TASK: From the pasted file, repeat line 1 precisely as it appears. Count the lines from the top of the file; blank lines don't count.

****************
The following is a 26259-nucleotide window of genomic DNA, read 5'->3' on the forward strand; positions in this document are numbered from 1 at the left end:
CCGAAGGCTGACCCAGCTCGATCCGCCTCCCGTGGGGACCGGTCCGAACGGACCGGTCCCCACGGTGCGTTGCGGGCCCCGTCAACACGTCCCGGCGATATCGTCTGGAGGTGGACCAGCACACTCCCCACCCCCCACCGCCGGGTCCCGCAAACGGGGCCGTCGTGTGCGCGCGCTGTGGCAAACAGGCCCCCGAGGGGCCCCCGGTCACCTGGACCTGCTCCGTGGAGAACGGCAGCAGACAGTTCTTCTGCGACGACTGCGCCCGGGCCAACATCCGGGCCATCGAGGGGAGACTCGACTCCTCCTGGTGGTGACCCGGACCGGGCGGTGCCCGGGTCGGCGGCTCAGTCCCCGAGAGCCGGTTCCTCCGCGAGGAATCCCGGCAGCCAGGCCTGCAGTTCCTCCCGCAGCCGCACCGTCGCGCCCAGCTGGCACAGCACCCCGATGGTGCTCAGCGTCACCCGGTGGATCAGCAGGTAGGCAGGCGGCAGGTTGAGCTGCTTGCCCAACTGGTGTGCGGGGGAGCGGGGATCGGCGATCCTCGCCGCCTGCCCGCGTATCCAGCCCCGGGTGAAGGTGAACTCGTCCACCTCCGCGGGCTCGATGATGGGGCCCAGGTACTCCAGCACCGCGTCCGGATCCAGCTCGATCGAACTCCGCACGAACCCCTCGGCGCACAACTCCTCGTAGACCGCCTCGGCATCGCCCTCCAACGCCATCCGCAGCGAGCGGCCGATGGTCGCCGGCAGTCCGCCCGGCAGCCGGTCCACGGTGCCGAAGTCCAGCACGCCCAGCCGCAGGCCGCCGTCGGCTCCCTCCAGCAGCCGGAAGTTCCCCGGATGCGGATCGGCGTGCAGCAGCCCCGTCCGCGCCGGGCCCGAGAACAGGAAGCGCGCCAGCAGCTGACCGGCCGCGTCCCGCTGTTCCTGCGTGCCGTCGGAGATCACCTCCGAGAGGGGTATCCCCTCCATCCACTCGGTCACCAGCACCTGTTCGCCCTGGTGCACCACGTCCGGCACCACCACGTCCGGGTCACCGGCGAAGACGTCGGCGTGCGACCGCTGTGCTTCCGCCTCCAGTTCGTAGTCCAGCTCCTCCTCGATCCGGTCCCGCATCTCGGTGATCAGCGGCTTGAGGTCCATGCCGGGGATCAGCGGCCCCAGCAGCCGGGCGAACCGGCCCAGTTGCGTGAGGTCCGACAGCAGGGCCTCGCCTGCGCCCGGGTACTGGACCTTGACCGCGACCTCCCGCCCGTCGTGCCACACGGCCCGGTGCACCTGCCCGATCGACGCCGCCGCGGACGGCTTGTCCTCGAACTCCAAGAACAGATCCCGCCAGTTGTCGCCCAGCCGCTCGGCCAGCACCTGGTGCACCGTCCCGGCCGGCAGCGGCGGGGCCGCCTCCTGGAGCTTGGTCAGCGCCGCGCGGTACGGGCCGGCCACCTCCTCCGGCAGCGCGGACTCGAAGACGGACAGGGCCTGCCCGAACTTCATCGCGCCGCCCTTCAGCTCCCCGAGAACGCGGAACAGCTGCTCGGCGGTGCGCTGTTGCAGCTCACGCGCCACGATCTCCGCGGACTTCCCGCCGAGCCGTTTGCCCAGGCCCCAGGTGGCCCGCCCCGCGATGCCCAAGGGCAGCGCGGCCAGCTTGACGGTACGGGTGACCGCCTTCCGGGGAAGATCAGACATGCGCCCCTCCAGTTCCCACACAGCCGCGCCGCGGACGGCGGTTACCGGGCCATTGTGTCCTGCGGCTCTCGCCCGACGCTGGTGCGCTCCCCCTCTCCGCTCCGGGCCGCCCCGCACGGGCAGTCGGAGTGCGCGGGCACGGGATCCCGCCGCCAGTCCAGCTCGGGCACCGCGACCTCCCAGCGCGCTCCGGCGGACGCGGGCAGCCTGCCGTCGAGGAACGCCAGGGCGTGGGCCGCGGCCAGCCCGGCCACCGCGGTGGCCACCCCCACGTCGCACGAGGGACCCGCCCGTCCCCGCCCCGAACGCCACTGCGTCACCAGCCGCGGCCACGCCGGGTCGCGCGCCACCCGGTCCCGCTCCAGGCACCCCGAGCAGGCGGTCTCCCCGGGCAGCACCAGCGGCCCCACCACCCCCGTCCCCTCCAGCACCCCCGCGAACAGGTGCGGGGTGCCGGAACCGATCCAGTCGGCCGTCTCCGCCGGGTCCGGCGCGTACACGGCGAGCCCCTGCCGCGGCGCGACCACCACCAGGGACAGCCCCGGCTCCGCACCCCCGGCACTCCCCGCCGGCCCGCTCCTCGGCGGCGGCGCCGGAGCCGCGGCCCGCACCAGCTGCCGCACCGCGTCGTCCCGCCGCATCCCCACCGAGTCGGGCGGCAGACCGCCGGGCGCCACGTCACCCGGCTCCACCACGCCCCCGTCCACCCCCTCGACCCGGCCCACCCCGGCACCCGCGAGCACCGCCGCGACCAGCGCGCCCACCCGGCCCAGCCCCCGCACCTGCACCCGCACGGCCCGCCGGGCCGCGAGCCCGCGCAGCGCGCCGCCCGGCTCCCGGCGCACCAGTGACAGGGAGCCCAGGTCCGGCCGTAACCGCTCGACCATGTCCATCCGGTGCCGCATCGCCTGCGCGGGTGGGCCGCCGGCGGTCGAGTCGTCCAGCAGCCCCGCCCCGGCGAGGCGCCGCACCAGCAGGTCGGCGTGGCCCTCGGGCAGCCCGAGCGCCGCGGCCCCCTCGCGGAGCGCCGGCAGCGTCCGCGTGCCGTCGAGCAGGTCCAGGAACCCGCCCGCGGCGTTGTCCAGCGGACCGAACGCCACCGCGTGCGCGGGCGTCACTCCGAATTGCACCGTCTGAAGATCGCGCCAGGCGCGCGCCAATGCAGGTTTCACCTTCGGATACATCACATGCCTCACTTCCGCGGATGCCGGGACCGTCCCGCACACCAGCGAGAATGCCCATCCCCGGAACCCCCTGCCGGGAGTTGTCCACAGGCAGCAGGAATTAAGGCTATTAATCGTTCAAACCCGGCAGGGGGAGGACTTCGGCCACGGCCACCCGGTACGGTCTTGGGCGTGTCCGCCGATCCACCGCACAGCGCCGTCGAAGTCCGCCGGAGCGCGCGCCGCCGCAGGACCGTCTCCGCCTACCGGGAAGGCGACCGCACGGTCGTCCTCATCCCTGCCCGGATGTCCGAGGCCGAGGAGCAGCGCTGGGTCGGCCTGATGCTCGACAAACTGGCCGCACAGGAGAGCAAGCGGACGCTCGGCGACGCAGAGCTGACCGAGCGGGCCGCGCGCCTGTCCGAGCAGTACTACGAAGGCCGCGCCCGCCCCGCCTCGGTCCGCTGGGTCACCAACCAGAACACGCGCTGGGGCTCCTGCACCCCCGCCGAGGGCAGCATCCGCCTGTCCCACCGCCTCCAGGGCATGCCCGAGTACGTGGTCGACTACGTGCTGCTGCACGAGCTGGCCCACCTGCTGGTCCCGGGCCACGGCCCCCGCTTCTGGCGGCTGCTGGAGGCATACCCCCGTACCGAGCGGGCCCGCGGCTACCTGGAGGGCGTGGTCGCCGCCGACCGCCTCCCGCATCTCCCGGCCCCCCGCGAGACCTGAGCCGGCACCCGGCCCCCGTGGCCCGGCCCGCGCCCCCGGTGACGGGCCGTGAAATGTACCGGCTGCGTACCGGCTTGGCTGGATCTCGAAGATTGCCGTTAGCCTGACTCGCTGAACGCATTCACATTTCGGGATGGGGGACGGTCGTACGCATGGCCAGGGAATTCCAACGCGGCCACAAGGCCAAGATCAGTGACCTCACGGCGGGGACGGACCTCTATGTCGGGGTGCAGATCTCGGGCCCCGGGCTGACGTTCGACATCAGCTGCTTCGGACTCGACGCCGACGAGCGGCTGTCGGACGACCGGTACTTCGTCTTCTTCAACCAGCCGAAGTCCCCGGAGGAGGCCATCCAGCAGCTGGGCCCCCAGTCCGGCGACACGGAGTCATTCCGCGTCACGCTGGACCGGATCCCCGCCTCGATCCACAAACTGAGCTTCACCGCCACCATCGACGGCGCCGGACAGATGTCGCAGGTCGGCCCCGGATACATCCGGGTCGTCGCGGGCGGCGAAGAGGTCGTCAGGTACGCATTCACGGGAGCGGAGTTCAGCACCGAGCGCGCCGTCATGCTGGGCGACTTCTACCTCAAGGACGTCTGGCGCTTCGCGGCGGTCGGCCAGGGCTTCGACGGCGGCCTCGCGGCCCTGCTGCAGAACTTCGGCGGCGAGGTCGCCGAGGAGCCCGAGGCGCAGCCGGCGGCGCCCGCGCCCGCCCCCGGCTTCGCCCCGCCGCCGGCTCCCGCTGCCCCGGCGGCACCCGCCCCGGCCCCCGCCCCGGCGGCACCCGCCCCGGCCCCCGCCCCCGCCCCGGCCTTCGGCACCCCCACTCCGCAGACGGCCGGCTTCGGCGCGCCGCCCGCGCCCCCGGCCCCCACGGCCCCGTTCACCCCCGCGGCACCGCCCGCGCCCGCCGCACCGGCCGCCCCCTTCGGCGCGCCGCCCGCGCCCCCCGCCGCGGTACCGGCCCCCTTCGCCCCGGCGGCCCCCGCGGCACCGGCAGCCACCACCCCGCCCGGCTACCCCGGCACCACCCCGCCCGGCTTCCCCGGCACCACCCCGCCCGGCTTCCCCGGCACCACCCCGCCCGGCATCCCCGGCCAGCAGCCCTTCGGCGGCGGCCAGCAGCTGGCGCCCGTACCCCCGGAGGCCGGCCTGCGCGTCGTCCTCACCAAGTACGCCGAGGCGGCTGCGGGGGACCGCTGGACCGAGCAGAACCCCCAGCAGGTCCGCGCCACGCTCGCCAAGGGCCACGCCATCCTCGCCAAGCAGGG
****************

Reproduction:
The following is a 26259-nucleotide window of genomic DNA, read 5'->3' on the forward strand; positions in this document are numbered from 1 at the left end: